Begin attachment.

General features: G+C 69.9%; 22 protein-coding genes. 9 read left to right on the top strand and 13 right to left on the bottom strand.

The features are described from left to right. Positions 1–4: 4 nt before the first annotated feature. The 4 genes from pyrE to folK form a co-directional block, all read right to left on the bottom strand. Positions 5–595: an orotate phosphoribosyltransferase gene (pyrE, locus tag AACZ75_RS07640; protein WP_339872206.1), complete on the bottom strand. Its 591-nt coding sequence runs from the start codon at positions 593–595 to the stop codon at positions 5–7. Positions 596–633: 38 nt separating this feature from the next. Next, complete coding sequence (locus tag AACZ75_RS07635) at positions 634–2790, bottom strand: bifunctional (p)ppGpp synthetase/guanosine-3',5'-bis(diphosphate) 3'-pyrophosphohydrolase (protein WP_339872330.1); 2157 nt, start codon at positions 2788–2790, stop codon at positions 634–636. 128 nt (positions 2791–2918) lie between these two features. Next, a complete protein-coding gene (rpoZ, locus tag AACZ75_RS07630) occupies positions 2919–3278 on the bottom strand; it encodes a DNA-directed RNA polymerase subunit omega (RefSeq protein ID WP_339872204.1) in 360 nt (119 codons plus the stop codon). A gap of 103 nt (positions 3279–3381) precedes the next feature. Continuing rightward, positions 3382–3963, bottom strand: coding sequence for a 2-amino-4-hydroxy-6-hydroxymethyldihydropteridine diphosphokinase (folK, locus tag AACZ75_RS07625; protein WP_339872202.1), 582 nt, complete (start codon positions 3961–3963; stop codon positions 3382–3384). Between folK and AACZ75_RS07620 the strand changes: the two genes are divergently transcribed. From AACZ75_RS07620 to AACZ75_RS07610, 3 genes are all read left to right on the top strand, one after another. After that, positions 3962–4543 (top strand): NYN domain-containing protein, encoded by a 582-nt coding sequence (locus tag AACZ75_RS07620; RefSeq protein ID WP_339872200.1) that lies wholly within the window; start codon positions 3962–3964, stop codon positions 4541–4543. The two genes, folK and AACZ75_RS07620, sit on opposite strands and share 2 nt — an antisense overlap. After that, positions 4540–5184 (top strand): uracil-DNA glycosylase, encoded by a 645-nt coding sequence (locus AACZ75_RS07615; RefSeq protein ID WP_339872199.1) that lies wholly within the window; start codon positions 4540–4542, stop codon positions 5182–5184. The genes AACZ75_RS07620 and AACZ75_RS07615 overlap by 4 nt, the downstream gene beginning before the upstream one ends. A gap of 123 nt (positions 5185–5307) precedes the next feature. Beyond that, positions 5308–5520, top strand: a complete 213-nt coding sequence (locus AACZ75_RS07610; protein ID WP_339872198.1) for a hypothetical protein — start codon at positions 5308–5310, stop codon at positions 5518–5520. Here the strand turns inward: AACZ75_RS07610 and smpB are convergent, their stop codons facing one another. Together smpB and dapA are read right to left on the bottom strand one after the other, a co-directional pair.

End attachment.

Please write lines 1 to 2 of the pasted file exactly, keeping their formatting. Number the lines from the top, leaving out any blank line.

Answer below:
General features: G+C 69.9%; 22 protein-coding genes. 9 read left to right on the top strand and 13 right to left on the bottom strand.

The features are described from left to right. Positions 1–4: 4 nt before the first annotated feature. The 4 genes from pyrE to folK form a co-directional block, all read right to left on the bottom strand. Positions 5–595: an orotate phosphoribosyltransferase gene (pyrE, locus tag AACZ75_RS07640; protein WP_339872206.1), complete on the bottom strand. Its 591-nt coding sequence runs from the start codon at positions 593–595 to the stop codon at positions 5–7. Positions 596–633: 38 nt separating this feature from the next. Next, complete coding sequence (locus tag AACZ75_RS07635) at positions 634–2790, bottom strand: bifunctional (p)ppGpp synthetase/guanosine-3',5'-bis(diphosphate) 3'-pyrophosphohydrolase (protein WP_339872330.1); 2157 nt, start codon at positions 2788–2790, stop codon at positions 634–636. 128 nt (positions 2791–2918) lie between these two features. Next, a complete protein-coding gene (rpoZ, locus tag AACZ75_RS07630) occupies positions 2919–3278 on the bottom strand; it encodes a DNA-directed RNA polymerase subunit omega (RefSeq protein ID WP_339872204.1) in 360 nt (119 codons plus the stop codon). A gap of 103 nt (positions 3279–3381) precedes the next feature. Continuing rightward, positions 3382–3963, bottom strand: coding sequence for a 2-amino-4-hydroxy-6-hydroxymethyldihydropteridine diphosphokinase (folK, locus tag AACZ75_RS07625; protein WP_339872202.1), 582 nt, complete (start codon positions 3961–3963; stop codon positions 3382–3384). Between folK and AACZ75_RS07620 the strand changes: the two genes are divergently transcribed. From AACZ75_RS07620 to AACZ75_RS07610, 3 genes are all read left to right on the top strand, one after another. After that, positions 3962–4543 (top strand): NYN domain-containing protein, encoded by a 582-nt coding sequence (locus tag AACZ75_RS07620; RefSeq protein ID WP_339872200.1) that lies wholly within the window; start codon positions 3962–3964, stop codon positions 4541–4543. The two genes, folK and AACZ75_RS07620, sit on opposite strands and share 2 nt — an antisense overlap. After that, positions 4540–5184 (top strand): uracil-DNA glycosylase, encoded by a 645-nt coding sequence (locus AACZ75_RS07615; RefSeq protein ID WP_339872199.1) that lies wholly within the window; start codon positions 4540–4542, stop codon positions 5182–5184. The genes AACZ75_RS07620 and AACZ75_RS07615 overlap by 4 nt, the downstream gene beginning before the upstream one ends. A gap of 123 nt (positions 5185–5307) precedes the next feature. Beyond that, positions 5308–5520, top strand: a complete 213-nt coding sequence (locus AACZ75_RS07610; protein ID WP_339872198.1) for a hypothetical protein — start codon at positions 5308–5310, stop codon at positions 5518–5520. Here the strand turns inward: AACZ75_RS07610 and smpB are convergent, their stop codons facing one another. Together smpB and dapA are read right to left on the bottom strand one after the other, a co-directional pair.